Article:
As you have seen in a previous article, Btrfs snapshots are a convenient and fast way to make backups. Please note that these articles do not suggest that you avoid backup software or well-tested backup plans. Their goals are to show a great feature of this file system, snapshots, and to inspire curiosity and invite you to explore, experiment and deepen the subject. Read on for more about how to recover your files from Btrfs snapshots.
A subvolume for your project
Let’s assume that you want to save the documents related to a project inside the directory $HOME/Documents/myproject.
As you have seen, a Btrfs subvolume, as well as a snapshot, looks like a normal directory. Why not use a Btrfs subvolume for your project, in order to take advantage of snapshots? To create the subvolume, use this command:
btrfs subvolume create $HOME/Documents/myproject
You can create a hidden directory where to arrange your snapshots:
As you can see, in this case there’s no need to use sudo. However, sudo is still needed to list the subvolumes, and to use the send and receive commands.
Now you can start writing your documents. Each day (or each hour, or even minute) you can take a snapshot just before you start to work:
btrfs subvolume snapshot -r $HOME/Documents/myproject $HOME/.snapshots/myproject-day1
For better security and consistency, and if you need to send the snapshot to an external drive as shown in the previous article, remember that the snapshot must be read only, using the -r flag.
Note that in this case, a snapshot of the /home subvolume will not snapshot the $HOME/Documents/myproject subvolume.
How to recover a file or a directory
In this example let’s assume a classic error: you deleted a file by mistake. You can recover it from the most recent snapshot, or recover an older version of the file from an older snapshot. Do you remember that a snapshot appears like a regular directory? You can simply use the cp command to restore the deleted file:
cp $HOME/.snapshots/myproject-day1/filename.odt $HOME/Documents/myproject
Or restore an entire directory:
cp -r $HOME/.snapshots/myproject-day1/directory $HOME/Documents/myproject
What if you delete the entire $HOME/Documents/myproject directory (actually, the subvolume)? You can recreate the subvolume as seen before, and again, you can simply use the cp command to restore the entire content from the snapshot:
btrfs subvolume create $HOME/Documents/myproject
cp -rT $HOME/.snapshots/myproject-day1 $HOME/Documents/myproject
Or you could restore the subvolume by using the btrfs snapshot command (yes, a snapshot of a snapshot):
btrfs subvolume snapshot $HOME/.snapshots/myproject-day1 $HOME/Documents/myproject
How to recover btrfs snapshots from an external drive
You can use the cp command even if the snapshot resides on an external drive. For instance:
cp /run/media/user/mydisk/bk/myproject-day1/filename.odt $HOME/Documents/myproject
You can restore an entire snapshot as well. In this case, since you will use the send and receive commands, you must use sudo. In addition, consider that the restored subvolume will be created as read only. Therefore you need to also set the read only property to false:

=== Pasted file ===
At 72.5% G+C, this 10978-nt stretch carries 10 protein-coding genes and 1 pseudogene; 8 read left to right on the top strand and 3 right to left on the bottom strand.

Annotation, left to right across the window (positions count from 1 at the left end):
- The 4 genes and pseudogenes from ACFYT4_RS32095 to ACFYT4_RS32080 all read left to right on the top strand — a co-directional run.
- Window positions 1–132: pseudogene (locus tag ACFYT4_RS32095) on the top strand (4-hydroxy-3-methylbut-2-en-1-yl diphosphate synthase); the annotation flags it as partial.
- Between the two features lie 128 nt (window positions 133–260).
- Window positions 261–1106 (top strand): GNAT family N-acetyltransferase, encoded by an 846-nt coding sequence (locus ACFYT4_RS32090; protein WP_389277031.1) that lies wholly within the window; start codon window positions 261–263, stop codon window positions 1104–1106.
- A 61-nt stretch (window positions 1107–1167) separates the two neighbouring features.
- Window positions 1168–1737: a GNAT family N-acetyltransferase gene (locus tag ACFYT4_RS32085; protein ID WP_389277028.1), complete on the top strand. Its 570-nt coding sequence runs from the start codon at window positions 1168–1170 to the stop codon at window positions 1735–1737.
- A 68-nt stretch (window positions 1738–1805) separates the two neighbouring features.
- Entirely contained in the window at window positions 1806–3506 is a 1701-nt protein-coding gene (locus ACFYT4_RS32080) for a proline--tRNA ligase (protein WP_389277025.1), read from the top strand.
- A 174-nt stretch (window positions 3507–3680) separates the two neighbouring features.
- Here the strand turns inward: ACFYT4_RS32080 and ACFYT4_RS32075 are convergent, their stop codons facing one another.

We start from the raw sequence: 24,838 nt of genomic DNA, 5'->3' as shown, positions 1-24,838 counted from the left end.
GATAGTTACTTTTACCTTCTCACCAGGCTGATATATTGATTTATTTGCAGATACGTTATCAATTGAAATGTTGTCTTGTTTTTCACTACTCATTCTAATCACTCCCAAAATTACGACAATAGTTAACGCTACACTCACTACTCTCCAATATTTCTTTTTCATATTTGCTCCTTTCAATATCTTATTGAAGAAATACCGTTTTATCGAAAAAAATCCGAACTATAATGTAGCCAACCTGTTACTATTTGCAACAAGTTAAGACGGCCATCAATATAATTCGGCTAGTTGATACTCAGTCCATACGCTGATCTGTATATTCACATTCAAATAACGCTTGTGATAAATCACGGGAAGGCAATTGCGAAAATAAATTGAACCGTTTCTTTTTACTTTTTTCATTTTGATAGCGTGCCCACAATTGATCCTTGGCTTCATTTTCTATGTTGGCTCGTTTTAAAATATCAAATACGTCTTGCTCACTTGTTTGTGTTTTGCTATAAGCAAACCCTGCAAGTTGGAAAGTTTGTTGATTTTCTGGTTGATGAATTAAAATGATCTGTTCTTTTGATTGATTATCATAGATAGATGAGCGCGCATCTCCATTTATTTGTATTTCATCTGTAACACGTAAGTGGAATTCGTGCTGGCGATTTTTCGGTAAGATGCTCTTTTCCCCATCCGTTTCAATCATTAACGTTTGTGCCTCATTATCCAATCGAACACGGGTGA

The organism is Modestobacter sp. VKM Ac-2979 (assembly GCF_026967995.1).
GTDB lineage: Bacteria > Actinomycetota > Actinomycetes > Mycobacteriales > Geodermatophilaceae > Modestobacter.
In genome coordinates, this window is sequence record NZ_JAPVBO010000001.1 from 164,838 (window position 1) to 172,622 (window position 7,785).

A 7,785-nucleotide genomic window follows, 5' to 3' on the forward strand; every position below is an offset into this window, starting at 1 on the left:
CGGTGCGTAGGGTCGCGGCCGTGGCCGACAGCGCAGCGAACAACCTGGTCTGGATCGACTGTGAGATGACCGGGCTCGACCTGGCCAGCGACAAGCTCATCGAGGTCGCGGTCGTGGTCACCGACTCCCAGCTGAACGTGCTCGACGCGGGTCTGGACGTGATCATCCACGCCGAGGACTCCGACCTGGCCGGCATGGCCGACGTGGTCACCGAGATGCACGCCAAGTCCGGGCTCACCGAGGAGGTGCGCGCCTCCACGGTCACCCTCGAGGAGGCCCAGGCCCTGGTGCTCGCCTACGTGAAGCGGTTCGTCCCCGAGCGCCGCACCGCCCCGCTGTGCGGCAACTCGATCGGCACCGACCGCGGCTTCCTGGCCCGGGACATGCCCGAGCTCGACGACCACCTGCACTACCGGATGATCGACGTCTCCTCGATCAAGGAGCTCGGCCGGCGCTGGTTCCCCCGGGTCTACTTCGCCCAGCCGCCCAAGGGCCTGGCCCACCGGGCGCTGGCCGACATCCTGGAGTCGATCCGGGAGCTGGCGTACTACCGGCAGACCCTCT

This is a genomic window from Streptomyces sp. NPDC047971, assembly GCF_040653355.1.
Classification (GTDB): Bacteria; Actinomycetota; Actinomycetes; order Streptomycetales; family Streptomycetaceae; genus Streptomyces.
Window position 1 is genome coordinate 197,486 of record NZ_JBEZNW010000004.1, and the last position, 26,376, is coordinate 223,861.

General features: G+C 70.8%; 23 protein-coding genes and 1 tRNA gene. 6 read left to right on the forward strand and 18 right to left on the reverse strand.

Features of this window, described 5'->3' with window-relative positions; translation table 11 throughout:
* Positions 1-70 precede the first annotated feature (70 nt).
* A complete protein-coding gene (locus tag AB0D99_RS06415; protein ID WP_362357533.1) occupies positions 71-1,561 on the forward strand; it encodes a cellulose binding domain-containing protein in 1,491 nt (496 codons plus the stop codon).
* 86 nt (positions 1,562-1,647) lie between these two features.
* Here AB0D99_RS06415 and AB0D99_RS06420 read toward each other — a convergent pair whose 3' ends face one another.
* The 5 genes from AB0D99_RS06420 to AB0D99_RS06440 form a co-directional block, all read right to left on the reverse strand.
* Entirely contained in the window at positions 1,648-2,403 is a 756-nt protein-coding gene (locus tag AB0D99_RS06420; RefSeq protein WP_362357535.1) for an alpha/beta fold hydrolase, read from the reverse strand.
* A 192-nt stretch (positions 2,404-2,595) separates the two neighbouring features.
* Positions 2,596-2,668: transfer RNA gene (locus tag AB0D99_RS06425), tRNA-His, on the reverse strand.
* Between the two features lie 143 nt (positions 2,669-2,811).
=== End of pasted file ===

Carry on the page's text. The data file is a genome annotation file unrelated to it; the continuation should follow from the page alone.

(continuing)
sudo btrfs send /run/media/user/mydisk/bk/myproject-day1 | sudo btrfs receive $HOME/Documents/
mv Documents/myproject-day1 Documents/myproject
btrfs property set Documents/myproject ro false
Here’s an extra explanation. The command btrfs subvolume snapshot will create an exact copy of a subvolume in the same device. The destination has to reside in the same btrfs device. You can’t use another device as the destination of the snapshot. In that case you need to take a snapshot and use the send and receive commands.
For more information, refer to some of the online documentation:
man btrfs-subvolume man btrfs-send man btrfs-receive
Hi, thanks for the tips !
Has Fedora 33 found a way around the fact that the files in a subvolumes in home cannot be put into the trash bin (under Gnome at least), but instead can only be deleted ?
That is nice to snapshot but the bin is useful too…
Deleting a file is putting it into the trash bin. I guess you’re referring to the inability to drag and drop a file into the trash bin.
Nope, I did try both to drag into the bin or to press delete, it really only provides Delete permanently. This even creating writable .Trash-$UID at the root of the filesystem and in each subvolume.
I found several places where folks looked at the matter and apparently it is because of the inability to list subvolumes by a normal user (even wheel).
So not an obvious trick to solve.
I have F33SB Beta installed with btrfs as the filesystem. If I delete a file using Gnome Files, I can undelete it from my trash bin, or move it to wherever from there. What I found I cannot do is drag and drop into the trash bin, it just doesn’t work. I use right click then select delete, or just use the delete key.